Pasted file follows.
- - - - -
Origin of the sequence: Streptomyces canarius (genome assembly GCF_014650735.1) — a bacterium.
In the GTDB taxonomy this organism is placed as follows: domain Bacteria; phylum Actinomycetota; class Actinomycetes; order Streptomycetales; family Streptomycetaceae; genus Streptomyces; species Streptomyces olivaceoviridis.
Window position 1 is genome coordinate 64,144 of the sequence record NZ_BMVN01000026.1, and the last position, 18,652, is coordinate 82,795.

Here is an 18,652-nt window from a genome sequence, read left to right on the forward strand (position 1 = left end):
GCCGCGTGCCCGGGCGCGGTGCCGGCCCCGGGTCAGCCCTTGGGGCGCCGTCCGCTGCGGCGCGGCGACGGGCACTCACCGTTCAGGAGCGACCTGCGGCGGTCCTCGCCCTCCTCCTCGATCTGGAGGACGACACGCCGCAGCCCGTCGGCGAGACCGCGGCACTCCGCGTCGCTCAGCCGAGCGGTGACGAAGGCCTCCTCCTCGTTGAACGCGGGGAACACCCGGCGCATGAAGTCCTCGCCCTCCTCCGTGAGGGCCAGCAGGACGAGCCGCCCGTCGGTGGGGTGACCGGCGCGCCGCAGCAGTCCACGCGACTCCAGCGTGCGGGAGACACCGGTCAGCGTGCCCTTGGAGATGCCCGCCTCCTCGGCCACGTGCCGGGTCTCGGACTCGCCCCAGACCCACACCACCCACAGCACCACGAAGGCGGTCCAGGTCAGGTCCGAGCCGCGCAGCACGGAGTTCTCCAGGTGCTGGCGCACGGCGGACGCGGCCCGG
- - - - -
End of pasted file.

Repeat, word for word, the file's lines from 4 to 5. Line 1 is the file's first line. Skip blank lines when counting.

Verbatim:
Here is an 18,652-nt window from a genome sequence, read left to right on the forward strand (position 1 = left end):
GCCGCGTGCCCGGGCGCGGTGCCGGCCCCGGGTCAGCCCTTGGGGCGCCGTCCGCTGCGGCGCGGCGACGGGCACTCACCGTTCAGGAGCGACCTGCGGCGGTCCTCGCCCTCCTCCTCGATCTGGAGGACGACACGCCGCAGCCCGTCGGCGAGACCGCGGCACTCCGCGTCGCTCAGCCGAGCGGTGACGAAGGCCTCCTCCTCGTTGAACGCGGGGAACACCCGGCGCATGAAGTCCTCGCCCTCCTCCGTGAGGGCCAGCAGGACGAGCCGCCCGTCGGTGGGGTGACCGGCGCGCCGCAGCAGTCCACGCGACTCCAGCGTGCGGGAGACACCGGTCAGCGTGCCCTTGGAGATGCCCGCCTCCTCGGCCACGTGCCGGGTCTCGGACTCGCCCCAGACCCACACCACCCACAGCACCACGAAGGCGGTCCAGGTCAGGTCCGAGCCGCGCAGCACGGAGTTCTCCAGGTGCTGGCGCACGGCGGACGCGGCCCGG